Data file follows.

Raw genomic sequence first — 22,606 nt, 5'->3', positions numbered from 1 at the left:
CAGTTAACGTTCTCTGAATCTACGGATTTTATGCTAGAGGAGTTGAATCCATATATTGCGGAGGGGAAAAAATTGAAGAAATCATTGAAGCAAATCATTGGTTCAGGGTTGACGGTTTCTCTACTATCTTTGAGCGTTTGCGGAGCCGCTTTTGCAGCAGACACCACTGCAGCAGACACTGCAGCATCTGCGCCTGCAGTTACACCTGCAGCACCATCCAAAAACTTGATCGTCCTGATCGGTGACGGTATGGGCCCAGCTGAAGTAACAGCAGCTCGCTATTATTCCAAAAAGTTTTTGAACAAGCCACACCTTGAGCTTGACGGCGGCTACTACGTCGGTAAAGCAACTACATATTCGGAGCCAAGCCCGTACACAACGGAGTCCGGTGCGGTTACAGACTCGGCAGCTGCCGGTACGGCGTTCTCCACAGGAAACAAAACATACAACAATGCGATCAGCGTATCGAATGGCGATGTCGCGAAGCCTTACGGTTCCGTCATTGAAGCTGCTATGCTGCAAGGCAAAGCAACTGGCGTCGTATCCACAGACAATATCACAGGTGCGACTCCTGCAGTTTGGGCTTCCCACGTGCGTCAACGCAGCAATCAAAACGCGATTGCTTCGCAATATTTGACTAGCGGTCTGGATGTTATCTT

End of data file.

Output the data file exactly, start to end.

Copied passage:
Raw genomic sequence first — 22,606 nt, 5'->3', positions numbered from 1 at the left:
CAGTTAACGTTCTCTGAATCTACGGATTTTATGCTAGAGGAGTTGAATCCATATATTGCGGAGGGGAAAAAATTGAAGAAATCATTGAAGCAAATCATTGGTTCAGGGTTGACGGTTTCTCTACTATCTTTGAGCGTTTGCGGAGCCGCTTTTGCAGCAGACACCACTGCAGCAGACACTGCAGCATCTGCGCCTGCAGTTACACCTGCAGCACCATCCAAAAACTTGATCGTCCTGATCGGTGACGGTATGGGCCCAGCTGAAGTAACAGCAGCTCGCTATTATTCCAAAAAGTTTTTGAACAAGCCACACCTTGAGCTTGACGGCGGCTACTACGTCGGTAAAGCAACTACATATTCGGAGCCAAGCCCGTACACAACGGAGTCCGGTGCGGTTACAGACTCGGCAGCTGCCGGTACGGCGTTCTCCACAGGAAACAAAACATACAACAATGCGATCAGCGTATCGAATGGCGATGTCGCGAAGCCTTACGGTTCCGTCATTGAAGCTGCTATGCTGCAAGGCAAAGCAACTGGCGTCGTATCCACAGACAATATCACAGGTGCGACTCCTGCAGTTTGGGCTTCCCACGTGCGTCAACGCAGCAATCAAAACGCGATTGCTTCGCAATATTTGACTAGCGGTCTGGATGTTATCTT